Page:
Giving consumers short time limits on offers means they are less likely to take them up, according to new research.
Making time-limited offers is a common retail pricing strategy. Examples include the doorstep seller who claims that they are currently ‘in the area’ but will not be returning; the telephone seller who makes a ‘special offer’ that can be accepted only during that phone call; the internet site that offers a buy-now discount; and the seller of a used car who claims that another buyer has shown great interest in it and will be returning shortly.
Because these offers deter consumers from searching for lower prices, they reduce competition between firms, and can lead to increases in market prices.
Economists who have studied time-limited offers have usually assumed that consumers are highly rational. Prof Robert Sugden and Dr Mengjie Wang from the University of East Anglia (UEA) in the UK and Prof Daniel Zizzo at the University of Queensland in Australia investigated whether the tendency for consumers to accept time-limited offers is intensified by behavioural factors.
Publishing their findings in the Journal of Economic Behavior and Organization, the authors conclude that risk aversion is the main factor behind consumers’ tendency to accept time-limited offers. Thinking about whether to accept a time-limited offer evokes particularly intense aversion to risk, and the longer a person has to think about this decision, the more strongly this effect kicks in.
Dr Wang, of UEA’s Centre for Behavioural and Experimental Social Science and School of Economics, said: “There are a number of psychological reasons for expecting consumers’ choices to be biased in favour of time-limited offers. A decision to accept or reject a time-limited offer may be made under time pressure, and consumers may respond to this pressure by using rules of thumb that favour the choice of time-limited offers.
“Accepting a time-limited offer is less risky than continuing to search for a better price, and it is known that most people prefer to avoid risk even in decisions that involve very small stakes. The search-deterring effects of time-limited offers are intensified by psychological factors, particularly when consumers are not subject to high time pressure.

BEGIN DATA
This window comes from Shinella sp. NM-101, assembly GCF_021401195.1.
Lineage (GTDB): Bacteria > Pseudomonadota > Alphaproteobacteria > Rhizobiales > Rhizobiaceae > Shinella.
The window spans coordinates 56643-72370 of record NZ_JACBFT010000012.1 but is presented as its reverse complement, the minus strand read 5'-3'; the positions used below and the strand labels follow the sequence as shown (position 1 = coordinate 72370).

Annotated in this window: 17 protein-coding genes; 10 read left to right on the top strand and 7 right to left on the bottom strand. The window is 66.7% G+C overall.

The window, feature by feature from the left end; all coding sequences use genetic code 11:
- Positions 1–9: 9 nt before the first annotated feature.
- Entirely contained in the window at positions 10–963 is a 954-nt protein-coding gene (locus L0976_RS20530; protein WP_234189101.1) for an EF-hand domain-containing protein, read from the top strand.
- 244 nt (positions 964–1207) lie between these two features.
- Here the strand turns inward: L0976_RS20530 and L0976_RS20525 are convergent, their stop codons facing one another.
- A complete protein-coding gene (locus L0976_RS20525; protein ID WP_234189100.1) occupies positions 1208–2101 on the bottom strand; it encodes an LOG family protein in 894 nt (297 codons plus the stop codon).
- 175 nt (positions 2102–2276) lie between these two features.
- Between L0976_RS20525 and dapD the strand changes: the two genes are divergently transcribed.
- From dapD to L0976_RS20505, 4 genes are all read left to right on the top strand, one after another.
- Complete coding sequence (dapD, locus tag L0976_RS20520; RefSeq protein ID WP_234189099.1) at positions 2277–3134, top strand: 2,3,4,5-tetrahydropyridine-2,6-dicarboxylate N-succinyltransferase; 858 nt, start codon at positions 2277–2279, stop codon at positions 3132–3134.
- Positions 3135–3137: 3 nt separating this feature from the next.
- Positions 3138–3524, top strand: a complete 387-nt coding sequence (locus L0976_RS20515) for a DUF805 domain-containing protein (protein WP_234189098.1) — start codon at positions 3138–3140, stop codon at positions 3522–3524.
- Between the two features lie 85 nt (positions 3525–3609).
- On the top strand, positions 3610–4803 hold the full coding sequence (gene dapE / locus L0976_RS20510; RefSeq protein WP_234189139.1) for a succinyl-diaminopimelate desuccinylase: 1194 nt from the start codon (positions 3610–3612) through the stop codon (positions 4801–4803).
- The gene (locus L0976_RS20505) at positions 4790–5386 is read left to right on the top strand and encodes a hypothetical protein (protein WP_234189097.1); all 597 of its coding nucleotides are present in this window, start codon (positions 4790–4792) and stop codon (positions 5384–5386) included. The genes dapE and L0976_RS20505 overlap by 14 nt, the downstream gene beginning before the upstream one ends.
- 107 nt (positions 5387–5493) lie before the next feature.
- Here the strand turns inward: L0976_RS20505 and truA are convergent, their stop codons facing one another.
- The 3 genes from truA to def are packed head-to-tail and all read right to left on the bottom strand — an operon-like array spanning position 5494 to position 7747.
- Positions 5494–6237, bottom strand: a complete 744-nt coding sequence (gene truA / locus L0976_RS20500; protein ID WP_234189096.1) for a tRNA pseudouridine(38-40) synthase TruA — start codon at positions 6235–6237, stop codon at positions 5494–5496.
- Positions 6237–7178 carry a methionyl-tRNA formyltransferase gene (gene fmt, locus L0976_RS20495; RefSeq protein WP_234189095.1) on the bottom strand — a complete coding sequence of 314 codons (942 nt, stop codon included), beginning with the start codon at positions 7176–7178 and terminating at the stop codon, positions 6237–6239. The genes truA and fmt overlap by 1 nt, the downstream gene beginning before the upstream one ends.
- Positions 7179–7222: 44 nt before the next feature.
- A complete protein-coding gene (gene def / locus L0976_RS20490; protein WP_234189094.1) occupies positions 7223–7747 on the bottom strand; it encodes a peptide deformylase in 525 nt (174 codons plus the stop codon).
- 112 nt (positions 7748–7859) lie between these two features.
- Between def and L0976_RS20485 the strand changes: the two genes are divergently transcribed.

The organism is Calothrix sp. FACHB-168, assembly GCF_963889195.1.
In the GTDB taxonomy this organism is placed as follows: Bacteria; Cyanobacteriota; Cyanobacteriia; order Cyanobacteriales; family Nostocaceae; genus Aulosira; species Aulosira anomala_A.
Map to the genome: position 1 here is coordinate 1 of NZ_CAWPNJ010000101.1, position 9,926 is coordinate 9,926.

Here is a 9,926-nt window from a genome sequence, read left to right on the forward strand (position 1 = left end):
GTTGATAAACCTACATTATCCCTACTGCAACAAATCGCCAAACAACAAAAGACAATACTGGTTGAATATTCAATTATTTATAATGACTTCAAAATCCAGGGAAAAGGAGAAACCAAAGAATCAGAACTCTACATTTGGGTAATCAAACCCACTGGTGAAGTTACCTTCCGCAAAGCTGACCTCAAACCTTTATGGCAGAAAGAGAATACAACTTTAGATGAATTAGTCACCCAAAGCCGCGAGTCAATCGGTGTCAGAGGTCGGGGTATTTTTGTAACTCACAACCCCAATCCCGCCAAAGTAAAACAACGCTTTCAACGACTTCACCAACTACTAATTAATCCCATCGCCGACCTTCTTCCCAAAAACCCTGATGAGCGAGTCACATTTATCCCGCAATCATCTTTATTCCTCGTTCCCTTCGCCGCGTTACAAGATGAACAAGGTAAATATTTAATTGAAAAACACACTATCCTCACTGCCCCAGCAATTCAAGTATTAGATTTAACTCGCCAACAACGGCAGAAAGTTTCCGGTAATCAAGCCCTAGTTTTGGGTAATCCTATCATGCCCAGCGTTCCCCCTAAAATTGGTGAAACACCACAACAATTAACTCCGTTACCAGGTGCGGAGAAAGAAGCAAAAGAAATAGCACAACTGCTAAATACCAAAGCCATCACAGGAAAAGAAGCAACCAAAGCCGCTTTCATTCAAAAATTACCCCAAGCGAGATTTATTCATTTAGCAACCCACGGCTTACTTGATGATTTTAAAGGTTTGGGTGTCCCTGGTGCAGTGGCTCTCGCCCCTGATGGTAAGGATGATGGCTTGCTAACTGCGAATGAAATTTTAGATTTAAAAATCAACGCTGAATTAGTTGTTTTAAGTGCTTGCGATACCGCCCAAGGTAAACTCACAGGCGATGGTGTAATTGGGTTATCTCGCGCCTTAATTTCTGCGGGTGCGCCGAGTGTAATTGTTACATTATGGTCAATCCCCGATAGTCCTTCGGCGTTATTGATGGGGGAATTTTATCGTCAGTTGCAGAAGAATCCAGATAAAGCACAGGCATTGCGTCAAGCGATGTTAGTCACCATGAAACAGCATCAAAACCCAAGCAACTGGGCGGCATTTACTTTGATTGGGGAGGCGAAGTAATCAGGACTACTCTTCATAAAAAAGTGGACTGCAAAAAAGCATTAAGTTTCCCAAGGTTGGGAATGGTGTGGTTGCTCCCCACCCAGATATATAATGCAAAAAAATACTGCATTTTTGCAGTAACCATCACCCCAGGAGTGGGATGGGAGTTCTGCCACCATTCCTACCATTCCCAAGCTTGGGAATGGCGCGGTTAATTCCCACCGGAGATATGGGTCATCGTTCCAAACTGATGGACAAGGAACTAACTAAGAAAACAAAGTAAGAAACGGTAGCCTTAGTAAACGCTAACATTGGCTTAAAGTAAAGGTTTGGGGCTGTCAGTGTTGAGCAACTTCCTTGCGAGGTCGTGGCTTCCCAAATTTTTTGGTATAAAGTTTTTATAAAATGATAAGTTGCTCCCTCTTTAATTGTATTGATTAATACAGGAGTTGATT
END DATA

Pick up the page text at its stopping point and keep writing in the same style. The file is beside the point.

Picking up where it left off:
“A consumer who rejects the offer and continues to search may find that the rejected offer was in fact the best available, and this may induce painful feelings of regret. Choosing the offer and terminating the search process can be a method of avoiding regret.”
The team conducted an experiment in which about 200 participants were required to buy a specific good and faced a sequence of offers with different prices, one of which might be time-limited. These price search problems were matched with choices between lotteries, to test whether consumers were particularly averse to the risks involved in rejecting time-limited offers.
They found no evidence that the tendency for consumers to choose time-limited offers was intensified by desires to avoid regret. Surprisingly, offers were actually less likely to be chosen when time pressure was high than when it was low: increasing the period during which a time-limited offer was available from four to 12 seconds increased the probability that the time-limited offer was chosen by 13 per cent. However, decisions about accepting or rejecting time-limited offers were very risk-averse, and more so than equivalent choices between certainties and lotteries.
Prof Sugden said: “Our results suggest that the main reason why a firm can benefit by making time-limited offers is not that consumers make less rational decisions under time pressure. It is that this is a way of preventing consumers from comparing the firm’s offer with other offers in the market.”